"They paraded with instruments, and it was interesting to see the monks with traditional costumes," says Chan. "It was like a scene from a movie."
Getting there: Langmusi is some
6. Moon Bay, Kanas Lake, Xinjiang Uyghur Autonomous Region (新疆喀纳斯湖月亮湾)
Located in the deep forest of Altai Mountain, this lake is best known for its extremely clear water, which changes color throughout the year as its reflection mirrors the surrounding environment.
Early autumn is the season to go because golden leaves along the bank create "fairy tale-like scenery," according to Chan.
She recommends going in late September and walking along Moon Bay.
"The river is so clear and it has a lot of golden reflection," says Chan.
Getting there: China Southern operates four flights from Urumqi (乌鲁木齐), Xinjiang's provincial capital, to Kanas. The flight takes about one hour.
Admission to Kanas Lake costs RMB 150.
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7. Larung Gar Buddhist Institute, Seda, Sichuan Province (四川省色达县喇荣五明佛学院)
Thousands of red wooden dormitories in the lush mountains of rural northeast Sichuan form one of the world's largest Buddhist monasteries, Larung Gar Buddhist Institute.
Sprawling across approximately four square kilometers at
Located in the Tibetan-inhabited part of Sichuan, the secluded Buddhist campus can be reached only after hours of bumpy riding on mountain roads. Nevertheless, Chan considers it her hands-down favorite destination in mainland China.
Getting there: Seda County is about
The Chengdu Chadianzi Bus Station (成都茶店子客运站) has one bus bound for Seda every day at
International travelers to Seda do not need a Tibet Alien travel/PSB permit, but regulations often change regarding permits to enter this region. It's advisable to consult a China state-owned travel agency before planning a trip.
8. Zhouzhuang, Kunshan, Jiangsu Province (江苏省昆山市周庄)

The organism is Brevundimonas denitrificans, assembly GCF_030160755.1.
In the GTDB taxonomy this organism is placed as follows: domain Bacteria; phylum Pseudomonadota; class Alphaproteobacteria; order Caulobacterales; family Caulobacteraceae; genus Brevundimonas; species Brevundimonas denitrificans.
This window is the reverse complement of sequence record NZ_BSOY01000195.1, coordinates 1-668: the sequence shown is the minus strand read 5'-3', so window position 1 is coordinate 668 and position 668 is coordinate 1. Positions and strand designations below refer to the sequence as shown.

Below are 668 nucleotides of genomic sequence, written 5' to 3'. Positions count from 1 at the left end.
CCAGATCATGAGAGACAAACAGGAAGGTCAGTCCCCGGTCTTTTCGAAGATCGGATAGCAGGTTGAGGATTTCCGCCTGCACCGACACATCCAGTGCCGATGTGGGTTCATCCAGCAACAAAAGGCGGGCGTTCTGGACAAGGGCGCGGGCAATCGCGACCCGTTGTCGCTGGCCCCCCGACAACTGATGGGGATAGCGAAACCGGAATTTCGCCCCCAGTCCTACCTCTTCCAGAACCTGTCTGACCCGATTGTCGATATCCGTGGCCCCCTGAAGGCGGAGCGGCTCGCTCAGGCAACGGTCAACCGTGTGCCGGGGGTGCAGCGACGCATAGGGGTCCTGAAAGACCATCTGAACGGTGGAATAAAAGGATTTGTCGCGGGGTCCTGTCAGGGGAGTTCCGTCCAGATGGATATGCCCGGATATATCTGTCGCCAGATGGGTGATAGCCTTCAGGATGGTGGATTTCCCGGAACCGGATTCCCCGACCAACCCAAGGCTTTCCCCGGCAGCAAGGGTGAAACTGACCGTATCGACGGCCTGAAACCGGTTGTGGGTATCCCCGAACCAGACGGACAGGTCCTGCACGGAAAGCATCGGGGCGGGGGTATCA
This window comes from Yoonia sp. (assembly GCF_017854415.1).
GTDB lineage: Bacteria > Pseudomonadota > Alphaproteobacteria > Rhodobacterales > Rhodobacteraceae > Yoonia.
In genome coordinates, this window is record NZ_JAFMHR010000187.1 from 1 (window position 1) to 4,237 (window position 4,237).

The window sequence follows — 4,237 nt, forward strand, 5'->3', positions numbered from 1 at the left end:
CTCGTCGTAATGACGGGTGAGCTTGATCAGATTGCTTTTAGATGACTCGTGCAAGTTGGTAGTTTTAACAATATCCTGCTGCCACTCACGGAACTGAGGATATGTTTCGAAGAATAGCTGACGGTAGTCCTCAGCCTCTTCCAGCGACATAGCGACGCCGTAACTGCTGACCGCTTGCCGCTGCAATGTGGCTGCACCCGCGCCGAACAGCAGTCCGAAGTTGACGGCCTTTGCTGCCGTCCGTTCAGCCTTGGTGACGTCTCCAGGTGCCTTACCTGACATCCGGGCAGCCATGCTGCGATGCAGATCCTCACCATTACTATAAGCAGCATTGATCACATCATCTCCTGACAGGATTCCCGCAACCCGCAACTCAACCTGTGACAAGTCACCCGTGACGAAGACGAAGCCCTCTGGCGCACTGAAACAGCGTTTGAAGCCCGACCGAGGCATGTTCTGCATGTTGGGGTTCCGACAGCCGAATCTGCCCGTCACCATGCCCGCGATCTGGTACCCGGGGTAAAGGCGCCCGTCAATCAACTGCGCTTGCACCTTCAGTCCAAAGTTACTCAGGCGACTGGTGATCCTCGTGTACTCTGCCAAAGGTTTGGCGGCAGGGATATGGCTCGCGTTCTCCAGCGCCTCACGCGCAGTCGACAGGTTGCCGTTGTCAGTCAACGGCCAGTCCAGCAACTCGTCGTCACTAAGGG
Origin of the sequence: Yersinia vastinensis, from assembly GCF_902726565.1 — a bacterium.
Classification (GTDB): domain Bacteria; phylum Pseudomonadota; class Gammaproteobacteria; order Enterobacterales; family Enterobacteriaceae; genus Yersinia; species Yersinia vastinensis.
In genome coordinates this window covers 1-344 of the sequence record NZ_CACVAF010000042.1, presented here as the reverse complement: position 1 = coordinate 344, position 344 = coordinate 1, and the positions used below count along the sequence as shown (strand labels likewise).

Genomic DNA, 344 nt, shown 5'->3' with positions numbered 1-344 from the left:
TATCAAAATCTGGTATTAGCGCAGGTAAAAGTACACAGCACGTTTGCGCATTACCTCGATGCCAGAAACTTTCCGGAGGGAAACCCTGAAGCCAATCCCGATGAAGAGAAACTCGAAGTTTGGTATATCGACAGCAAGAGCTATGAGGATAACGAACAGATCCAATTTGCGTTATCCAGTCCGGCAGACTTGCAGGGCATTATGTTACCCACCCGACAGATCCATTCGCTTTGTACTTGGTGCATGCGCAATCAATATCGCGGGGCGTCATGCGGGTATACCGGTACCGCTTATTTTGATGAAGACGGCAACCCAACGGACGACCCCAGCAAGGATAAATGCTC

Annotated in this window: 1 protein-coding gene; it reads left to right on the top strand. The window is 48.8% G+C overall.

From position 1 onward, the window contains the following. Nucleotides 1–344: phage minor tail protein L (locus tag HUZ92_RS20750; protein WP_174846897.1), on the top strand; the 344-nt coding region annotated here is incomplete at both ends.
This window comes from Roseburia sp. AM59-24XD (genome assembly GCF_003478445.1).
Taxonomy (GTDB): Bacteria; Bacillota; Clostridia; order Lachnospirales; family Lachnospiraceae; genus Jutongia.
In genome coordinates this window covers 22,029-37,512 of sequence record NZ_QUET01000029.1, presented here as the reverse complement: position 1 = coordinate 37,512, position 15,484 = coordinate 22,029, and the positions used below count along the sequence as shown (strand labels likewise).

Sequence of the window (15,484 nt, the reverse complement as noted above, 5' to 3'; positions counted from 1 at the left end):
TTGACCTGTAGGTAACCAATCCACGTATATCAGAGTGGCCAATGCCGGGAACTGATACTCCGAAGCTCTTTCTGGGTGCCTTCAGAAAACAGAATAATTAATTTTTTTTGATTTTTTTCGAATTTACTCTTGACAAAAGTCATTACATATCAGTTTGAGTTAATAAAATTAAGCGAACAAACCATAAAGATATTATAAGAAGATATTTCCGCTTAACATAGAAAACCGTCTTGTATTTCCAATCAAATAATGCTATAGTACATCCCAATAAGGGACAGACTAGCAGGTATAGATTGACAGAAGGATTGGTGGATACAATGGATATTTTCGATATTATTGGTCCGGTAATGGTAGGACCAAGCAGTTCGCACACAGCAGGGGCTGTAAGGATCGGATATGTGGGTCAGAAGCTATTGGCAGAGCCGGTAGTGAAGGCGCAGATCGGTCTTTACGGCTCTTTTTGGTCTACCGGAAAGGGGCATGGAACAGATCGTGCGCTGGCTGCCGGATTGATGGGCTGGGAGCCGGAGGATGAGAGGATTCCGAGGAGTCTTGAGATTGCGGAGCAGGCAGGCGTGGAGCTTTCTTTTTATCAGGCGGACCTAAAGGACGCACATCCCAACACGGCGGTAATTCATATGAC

Canal charm in eastern
One of the most iconic water towns in the country, Zhouzhuang provides a window to eastern
Canals lace the millennium-old town, marked by late Ming Dynasty architecture and batik-clothed gondoliers (most of whom are middle-aged women).
Don't expect this view in daytime -- the 2.7-square-kilometer town gets swamped by 25,000 tourists on an average day.
If you stay the night, you'll be able to experience the peaceful side of the town in early morning and after sunset.
Getting there: Zhouzhuang is some
Admission to the mountains costs RMB 100.
9. Flaming Mountains, Turpan, Xinjiang Uighur Autonomous Region (新疆吐鲁番火焰山)
The hottest place in
Near the Taklamakan Desert and stretching about
Average temperatures in July and August boil to at least
Fissures on barren rocks can make the mountains look like solid flames.
The living hell, however, is one of Xinjiang's most popular tourist spots due to its connection with the Monkey King. In the classic novel, "Journey to the West," China's very own superhero is said to have put out an immense fire with a palm-leaf fan.
Getting there: The Flaming Mountains are
From Turpan, either hire a private taxi or join a day trip to the Flaming Mountains. There is little public transport available between Turpan and the mountains.
Admission to the mountains costs RMB 60.
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An oil painting by Mother Nature with rapeseed and wheat farms.
Chinese call this view "heaven's environment" (天境). "God's country," if you will.
The country's best landscapes seem to assemble in this multi-ethnic plateau county: snow-capped mountains, sweeping grasslands and thick forests.
Rapeseed and wheat farms alternate in the fields, creating a bright oil-painting-like pattern when viewed from the highlands.
Located at the foot of Qilian Mountains and on the former Silk Road, the area is home to ethnic minorities, including Tibetan, Mongolian and Hui.
Getting there: Qilian County is about
Stone spectacle above the
These awe-inspiring rock pillars can be found along the banks of the Yellow River in northwest
Formed approximately 210 million years ago, the columns originally stood as high as
Chan says the stone forest park is one of the least-visited tourist destinations in China, making it ideal for travelers who like exploring China off the beaten path.
She recommends touring the rock posts via donkey cart, the preferred local mode of transportation.
Getting there: Yellow River Stone Forest Geological Park is located in Jingtai Town, about
Admission to the park costs RMB 110.